Primary Research Focus
The Warnhoff Lab studies the biology of the molybdenum cofactor, a 520-dalton prosthetic group that is essential for animal development. Despite its requirement for life, the biology of the molybdenum cofactor remains understudied (~1,300 Pubmed papers) when compared to other essential cofactors such as vitamin B12 (~33,000 Pubmed papers) or heme (~57,000 Pubmed papers). We use the powerful genetic model organism Caenorhabditis elegans to identify genes and pathways that maintain metabolic homeostasis during health and disease
The Warnhoff Lab has two major goals:
- Identify the protein network that facilitates molybdenum cofactor transport between cells, tissues and organisms.
- Discover and characterize genetic pathways that modify molybdenum cofactor-mediated metabolism.
To achieve these goals, we will employ an interdisciplinary approach using unbiased genetic strategies in the model organism C. elegans in combination with functional genomics, biochemistry, and cellular biology. The discoveries made in this fast, powerful, and cost-effective model system will continue to suggest novel therapeutic approaches for treatment of disease where molybdenum cofactor biology is altered (i.e. molybdenum cofactor deficiency (MoCD), a rare and devastating genetic disorder).
About the Warnhoff Lab
Lab Projects and News
Mechanisms of molybdenum cofactor transport
The molybdenum cofactor (Moco) is a prosthetic group that is essential in animals; humans with mutations in genes that encode Moco-biosynthetic enzymes display lethal neurological and developmental defects. Moco supplementation seems a logical therapy, however free/unbound Moco is too fragile to be purified and administered therapeutically. Surprisingly, we have discovered that the nematode C. elegans efficiently takes up Moco from its bacterial diet and distributes it throughout its body via an unknown mechanism. A major goal of the lab is to identify and characterize the proteins that facilitate the stable transport of Moco. A deep understanding of these proteins/pathways will inform novel therapeutic strategies for the treatment of diseases where Moco homeostasis is disturbed.
Genetic pathways that modify molybdenum cofactor-mediated metabolism
Molybdenum cofactor deficiency (MoCD) is a rare inborn error of metabolism caused by loss-of-function mutations in the enzymes that synthesize Moco. Moco deficiency causes severe neurological dysfunction and neonatal lethality in humans. The pathophysiology underlying this genetic disorder remains incompletely understood. Our genetic analyses of MoCD in C. elegans demonstrates that cysteine catabolism is the major metabolic liability for cells deficient in Moco. Cysteine metabolism yields sulfite, a toxin that accumulates to catastrophic levels when Moco is deficient due to inactivity of sulfite oxidase (a Moco-requiring enzyme). Limiting the metabolic production of sulfite would be predicted to alleviate the symptoms caused by MoCD. Using genetic approaches, we will discover and characterize new genes/pathways that control cysteine metabolism and sulfite production. These pathways will suggest novel therapeutic targets for the treatment of disease where Moco homeostasis is defective.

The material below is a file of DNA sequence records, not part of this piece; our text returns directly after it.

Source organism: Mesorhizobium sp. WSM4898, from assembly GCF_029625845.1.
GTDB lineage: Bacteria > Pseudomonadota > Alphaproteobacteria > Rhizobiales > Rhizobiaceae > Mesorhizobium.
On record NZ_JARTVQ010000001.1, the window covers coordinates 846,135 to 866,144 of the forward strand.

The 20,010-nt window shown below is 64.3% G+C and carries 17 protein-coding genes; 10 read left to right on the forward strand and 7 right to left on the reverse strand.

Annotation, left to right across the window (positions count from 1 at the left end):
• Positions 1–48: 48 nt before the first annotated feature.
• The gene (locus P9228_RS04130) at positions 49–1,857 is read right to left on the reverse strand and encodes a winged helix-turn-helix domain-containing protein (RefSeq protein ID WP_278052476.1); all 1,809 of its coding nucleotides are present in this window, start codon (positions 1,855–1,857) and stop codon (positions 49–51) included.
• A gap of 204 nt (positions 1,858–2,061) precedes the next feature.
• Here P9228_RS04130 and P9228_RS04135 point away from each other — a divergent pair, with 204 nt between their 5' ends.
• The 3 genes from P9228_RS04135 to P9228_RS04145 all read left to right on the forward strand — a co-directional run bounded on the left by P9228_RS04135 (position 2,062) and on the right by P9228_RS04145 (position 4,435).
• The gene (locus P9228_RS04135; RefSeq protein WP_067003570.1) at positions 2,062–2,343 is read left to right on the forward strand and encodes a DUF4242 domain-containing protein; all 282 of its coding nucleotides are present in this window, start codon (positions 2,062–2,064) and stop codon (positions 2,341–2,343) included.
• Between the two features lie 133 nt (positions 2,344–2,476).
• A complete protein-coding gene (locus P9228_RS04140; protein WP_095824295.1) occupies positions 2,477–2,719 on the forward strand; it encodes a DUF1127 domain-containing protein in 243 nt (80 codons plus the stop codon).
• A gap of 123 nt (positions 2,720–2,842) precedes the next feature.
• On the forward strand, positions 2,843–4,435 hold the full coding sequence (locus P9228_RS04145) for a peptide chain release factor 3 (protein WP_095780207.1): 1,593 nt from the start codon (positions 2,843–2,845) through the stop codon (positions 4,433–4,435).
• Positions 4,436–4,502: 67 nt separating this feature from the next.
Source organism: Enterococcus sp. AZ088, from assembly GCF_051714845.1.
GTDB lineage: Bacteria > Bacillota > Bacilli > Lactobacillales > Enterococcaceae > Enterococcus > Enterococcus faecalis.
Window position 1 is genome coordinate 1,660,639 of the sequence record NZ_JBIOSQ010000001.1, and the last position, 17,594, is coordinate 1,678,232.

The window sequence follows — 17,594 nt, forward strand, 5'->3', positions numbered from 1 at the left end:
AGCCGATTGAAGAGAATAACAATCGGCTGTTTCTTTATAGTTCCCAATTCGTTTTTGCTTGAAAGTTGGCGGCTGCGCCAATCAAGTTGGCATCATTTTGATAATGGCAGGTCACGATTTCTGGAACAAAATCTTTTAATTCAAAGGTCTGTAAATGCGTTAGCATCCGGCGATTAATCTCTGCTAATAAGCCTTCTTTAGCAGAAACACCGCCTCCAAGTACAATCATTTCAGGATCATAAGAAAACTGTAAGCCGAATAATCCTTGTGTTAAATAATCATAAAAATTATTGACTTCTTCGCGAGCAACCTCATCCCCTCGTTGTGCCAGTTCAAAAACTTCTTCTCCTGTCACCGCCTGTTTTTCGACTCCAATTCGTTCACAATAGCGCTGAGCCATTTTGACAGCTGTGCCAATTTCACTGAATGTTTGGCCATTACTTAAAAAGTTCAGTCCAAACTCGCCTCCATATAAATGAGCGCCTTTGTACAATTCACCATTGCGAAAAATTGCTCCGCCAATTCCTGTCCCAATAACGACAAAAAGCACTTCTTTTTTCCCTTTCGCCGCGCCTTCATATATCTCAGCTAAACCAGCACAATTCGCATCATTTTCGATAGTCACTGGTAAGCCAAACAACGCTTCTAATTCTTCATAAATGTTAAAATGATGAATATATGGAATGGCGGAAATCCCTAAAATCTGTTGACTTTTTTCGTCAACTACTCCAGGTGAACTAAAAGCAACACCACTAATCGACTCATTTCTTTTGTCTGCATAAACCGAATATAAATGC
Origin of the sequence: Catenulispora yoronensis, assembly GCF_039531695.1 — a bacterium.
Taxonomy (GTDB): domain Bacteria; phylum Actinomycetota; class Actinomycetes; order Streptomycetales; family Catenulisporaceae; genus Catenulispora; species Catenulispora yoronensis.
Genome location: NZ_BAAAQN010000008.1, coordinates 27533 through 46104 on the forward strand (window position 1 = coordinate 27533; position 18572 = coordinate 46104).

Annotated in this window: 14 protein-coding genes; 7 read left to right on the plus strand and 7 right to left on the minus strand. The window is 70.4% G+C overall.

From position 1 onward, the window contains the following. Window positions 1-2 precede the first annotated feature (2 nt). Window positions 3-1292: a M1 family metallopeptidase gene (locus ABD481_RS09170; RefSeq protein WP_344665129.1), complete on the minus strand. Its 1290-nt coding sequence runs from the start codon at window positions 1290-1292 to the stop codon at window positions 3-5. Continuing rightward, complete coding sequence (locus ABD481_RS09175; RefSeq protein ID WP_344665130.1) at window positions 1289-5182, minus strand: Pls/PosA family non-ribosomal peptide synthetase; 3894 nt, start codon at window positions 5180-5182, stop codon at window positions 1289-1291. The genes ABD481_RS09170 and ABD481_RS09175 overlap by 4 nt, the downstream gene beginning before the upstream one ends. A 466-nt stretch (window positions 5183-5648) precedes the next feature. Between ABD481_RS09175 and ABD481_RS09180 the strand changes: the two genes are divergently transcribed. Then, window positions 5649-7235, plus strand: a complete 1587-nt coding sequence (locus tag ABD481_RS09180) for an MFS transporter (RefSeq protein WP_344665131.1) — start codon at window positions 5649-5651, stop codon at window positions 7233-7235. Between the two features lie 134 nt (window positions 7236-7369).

Meet the Warnhoff Team
Jennifer Snoozy completed her bachelor’s degree in biology with a minor in chemistry from the University of Sioux Falls in 2021. Previously, she worked in the Lee Lab for three years as an undergraduate intern. With the Warnhoff Lab, Jennifer is working on defining new genetic pathways that modify molybdenum cofactor biology.
Robin Fettig, BA
Robin Fettig completed her bachelor’s degree in Biology and Psychology with a minor in Chemistry from Concordia College in Moorhead, MN in 2018. In 2017, she spent a summer as a SPUR intern in the Vermeer Lab where she conducted research on HPV-related Head and Neck cancer. Before joining the Warnhoff Lab, Robin was an Associate Scientist at a clinical research company where she utilized HPLC and LC/MS systems to ensure generic pharmaceuticals met FDA standards before reaching the market. She began pursuing her PhD in the Basic Biomedical Sciences program through the University of South Dakota in 2021 and joined the Warnhoff Lab in 2022. In the Warnhoff Lab, she is working on defining genes involved in molybdenum cofactor homeostasis and molybdate transport within C. elegans.
Sushila Bhattacharya, PhD joined the lab in September 2022. She aims to “Identify and characterize regulators of Moco-mediated metabolism using C. elegans as a model system”. Sushila holds PhD in Biochemistry from C.S.J.M.U Kanpur, India. She worked as DST- Women Scientist in CSIR-CDRI, Lucknow, India before moving to United States for her Postdoctoral training at UMASS Chan Medical School (Department of Systems Biology), Massachusetts.